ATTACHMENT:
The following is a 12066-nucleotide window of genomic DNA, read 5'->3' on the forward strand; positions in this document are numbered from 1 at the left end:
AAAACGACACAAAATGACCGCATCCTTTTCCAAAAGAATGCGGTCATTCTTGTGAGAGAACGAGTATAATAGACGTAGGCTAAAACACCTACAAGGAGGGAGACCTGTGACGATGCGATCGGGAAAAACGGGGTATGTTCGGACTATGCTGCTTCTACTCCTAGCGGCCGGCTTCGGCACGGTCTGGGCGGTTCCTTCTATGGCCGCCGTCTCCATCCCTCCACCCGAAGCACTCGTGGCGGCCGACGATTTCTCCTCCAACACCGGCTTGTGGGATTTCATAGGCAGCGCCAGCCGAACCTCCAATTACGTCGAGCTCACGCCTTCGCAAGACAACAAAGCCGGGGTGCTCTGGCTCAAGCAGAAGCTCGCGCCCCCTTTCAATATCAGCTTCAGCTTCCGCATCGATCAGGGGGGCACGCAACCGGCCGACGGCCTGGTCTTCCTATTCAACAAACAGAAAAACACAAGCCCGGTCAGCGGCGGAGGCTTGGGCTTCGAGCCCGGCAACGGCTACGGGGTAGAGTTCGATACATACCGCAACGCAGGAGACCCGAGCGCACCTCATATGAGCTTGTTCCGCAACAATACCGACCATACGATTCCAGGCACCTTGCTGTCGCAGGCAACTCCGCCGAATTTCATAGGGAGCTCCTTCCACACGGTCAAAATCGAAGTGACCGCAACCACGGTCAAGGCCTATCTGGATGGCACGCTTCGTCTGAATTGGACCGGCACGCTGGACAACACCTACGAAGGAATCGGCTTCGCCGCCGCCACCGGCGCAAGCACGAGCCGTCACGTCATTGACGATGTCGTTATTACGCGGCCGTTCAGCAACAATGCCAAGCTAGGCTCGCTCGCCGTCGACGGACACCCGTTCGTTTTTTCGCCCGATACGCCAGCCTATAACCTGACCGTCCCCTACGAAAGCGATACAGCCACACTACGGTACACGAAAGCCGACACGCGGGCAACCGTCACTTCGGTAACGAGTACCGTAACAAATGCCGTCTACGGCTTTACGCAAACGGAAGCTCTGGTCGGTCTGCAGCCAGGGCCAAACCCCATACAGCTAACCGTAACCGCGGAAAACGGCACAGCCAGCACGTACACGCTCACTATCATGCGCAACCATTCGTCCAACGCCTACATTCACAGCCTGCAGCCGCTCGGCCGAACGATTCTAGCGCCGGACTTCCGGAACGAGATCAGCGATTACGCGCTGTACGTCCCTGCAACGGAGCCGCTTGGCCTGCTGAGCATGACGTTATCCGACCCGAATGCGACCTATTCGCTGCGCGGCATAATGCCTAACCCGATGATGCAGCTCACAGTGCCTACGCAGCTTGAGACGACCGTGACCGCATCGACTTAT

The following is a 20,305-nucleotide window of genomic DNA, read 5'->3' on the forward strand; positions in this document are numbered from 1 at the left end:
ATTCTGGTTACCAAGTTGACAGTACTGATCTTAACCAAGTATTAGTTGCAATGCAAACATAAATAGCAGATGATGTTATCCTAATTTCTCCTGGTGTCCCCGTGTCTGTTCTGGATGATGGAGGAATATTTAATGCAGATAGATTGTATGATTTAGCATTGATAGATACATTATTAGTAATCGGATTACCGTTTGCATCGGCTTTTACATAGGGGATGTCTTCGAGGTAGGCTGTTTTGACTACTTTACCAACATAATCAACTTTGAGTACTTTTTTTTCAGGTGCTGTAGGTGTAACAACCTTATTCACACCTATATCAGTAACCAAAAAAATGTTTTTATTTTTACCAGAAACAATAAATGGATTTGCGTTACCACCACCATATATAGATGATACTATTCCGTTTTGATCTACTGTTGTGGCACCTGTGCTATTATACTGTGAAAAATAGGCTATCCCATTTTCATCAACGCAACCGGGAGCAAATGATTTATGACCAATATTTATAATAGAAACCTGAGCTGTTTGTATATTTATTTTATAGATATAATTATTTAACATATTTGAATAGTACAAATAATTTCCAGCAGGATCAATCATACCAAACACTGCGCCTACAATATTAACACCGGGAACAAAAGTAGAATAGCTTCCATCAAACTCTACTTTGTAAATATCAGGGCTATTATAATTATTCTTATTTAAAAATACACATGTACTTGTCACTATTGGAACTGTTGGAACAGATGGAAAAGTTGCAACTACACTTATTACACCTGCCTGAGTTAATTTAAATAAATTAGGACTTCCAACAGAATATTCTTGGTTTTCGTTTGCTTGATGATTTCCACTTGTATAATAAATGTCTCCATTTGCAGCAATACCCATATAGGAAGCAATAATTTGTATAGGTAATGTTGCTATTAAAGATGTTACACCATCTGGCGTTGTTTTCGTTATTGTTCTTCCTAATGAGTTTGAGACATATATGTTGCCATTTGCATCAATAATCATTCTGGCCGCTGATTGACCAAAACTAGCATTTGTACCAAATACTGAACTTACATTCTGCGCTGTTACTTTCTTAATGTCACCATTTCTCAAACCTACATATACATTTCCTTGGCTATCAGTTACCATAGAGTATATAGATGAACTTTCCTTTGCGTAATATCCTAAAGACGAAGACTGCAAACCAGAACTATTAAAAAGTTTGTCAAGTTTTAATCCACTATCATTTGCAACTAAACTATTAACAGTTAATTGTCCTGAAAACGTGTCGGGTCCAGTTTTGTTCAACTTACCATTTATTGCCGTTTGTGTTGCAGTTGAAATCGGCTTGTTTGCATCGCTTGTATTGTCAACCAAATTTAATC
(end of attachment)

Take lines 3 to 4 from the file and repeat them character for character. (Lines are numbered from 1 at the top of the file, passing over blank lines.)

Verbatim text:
The following is a 20,305-nucleotide window of genomic DNA, read 5'->3' on the forward strand; positions in this document are numbered from 1 at the left end:
ATTCTGGTTACCAAGTTGACAGTACTGATCTTAACCAAGTATTAGTTGCAATGCAAACATAAATAGCAGATGATGTTATCCTAATTTCTCCTGGTGTCCCCGTGTCTGTTCTGGATGATGGAGGAATATTTAATGCAGATAGATTGTATGATTTAGCATTGATAGATACATTATTAGTAATCGGATTACCGTTTGCATCGGCTTTTACATAGGGGATGTCTTCGAGGTAGGCTGTTTTGACTACTTTACCAACATAATCAACTTTGAGTACTTTTTTTTCAGGTGCTGTAGGTGTAACAACCTTATTCACACCTATATCAGTAACCAAAAAAATGTTTTTATTTTTACCAGAAACAATAAATGGATTTGCGTTACCACCACCATATATAGATGATACTATTCCGTTTTGATCTACTGTTGTGGCACCTGTGCTATTATACTGTGAAAAATAGGCTATCCCATTTTCATCAACGCAACCGGGAGCAAATGATTTATGACCAATATTTATAATAGAAACCTGAGCTGTTTGTATATTTATTTTATAGATATAATTATTTAACATATTTGAATAGTACAAATAATTTCCAGCAGGATCAATCATACCAAACACTGCGCCTACAATATTAACACCGGGAACAAAAGTAGAATAGCTTCCATCAAACTCTACTTTGTAAATATCAGGGCTATTATAATTATTCTTATTTAAAAATACACATGTACTTGTCACTATTGGAACTGTTGGAACAGATGGAAAAGTTGCAACTACACTTATTACACCTGCCTGAGTTAATTTAAATAAATTAGGACTTCCAACAGAATATTCTTGGTTTTCGTTTGCTTGATGATTTCCACTTGTATAATAAATGTCTCCATTTGCAGCAATACCCATATAGGAAGCAATAATTTGTATAGGTAATGTTGCTATTAAAGATGTTACACCATCTGGCGTTGTTTTCGTTATTGTTCTTCCTAATGAGTTTGAGACATATATGTTGCCATTTGCATCAATAATCATTCTGGCCGCTGATTGACCAAAACTAGCATTTGTACCAAATACTGAACTTACATTCTGCGCTGTTACTTTCTTAATGTCACCATTTCTCAAACCTACATATACATTTCCTTGGCTATCAGTTACCATAGAGTATATAGATGAACTTTCCTTTGCGTAATATCCTAAAGACGAAGACTGCAAACCAGAACTATTAAAAAGTTTGTCAAGTTTTAATCCACTATCATTTGCAACTAAACTATTAACAGTTAATTGTCCTGAAAACGTGTCGGGTCCAGTTTTGTTCAACTTACCATTTATTGCCGTTTGTGTTGCAGTTGAAATCGGCTTGTTTGCATCGCTTGTATTGTCAACCAAATTTAATC